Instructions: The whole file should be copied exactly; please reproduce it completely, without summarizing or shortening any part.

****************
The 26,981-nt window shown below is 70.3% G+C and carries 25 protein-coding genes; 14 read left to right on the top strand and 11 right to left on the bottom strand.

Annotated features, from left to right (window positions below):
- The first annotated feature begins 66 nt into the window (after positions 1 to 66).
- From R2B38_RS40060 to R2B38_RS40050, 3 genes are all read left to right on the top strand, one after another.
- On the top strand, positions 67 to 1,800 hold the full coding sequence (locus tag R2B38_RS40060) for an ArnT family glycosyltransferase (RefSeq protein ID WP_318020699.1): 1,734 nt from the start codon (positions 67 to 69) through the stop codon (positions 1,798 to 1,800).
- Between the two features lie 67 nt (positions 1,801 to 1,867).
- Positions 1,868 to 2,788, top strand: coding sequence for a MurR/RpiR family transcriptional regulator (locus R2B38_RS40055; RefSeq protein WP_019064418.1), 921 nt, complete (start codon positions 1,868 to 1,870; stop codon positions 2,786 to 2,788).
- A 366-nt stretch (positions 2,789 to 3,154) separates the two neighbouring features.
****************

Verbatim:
The 26,981-nt window shown below is 70.3% G+C and carries 25 protein-coding genes; 14 read left to right on the top strand and 11 right to left on the bottom strand.

Annotated features, from left to right (window positions below):
- The first annotated feature begins 66 nt into the window (after positions 1 to 66).
- From R2B38_RS40060 to R2B38_RS40050, 3 genes are all read left to right on the top strand, one after another.
- On the top strand, positions 67 to 1,800 hold the full coding sequence (locus tag R2B38_RS40060) for an ArnT family glycosyltransferase (RefSeq protein ID WP_318020699.1): 1,734 nt from the start codon (positions 67 to 69) through the stop codon (positions 1,798 to 1,800).
- Between the two features lie 67 nt (positions 1,801 to 1,867).
- Positions 1,868 to 2,788, top strand: coding sequence for a MurR/RpiR family transcriptional regulator (locus R2B38_RS40055; RefSeq protein WP_019064418.1), 921 nt, complete (start codon positions 1,868 to 1,870; stop codon positions 2,786 to 2,788).
- A 366-nt stretch (positions 2,789 to 3,154) separates the two neighbouring features.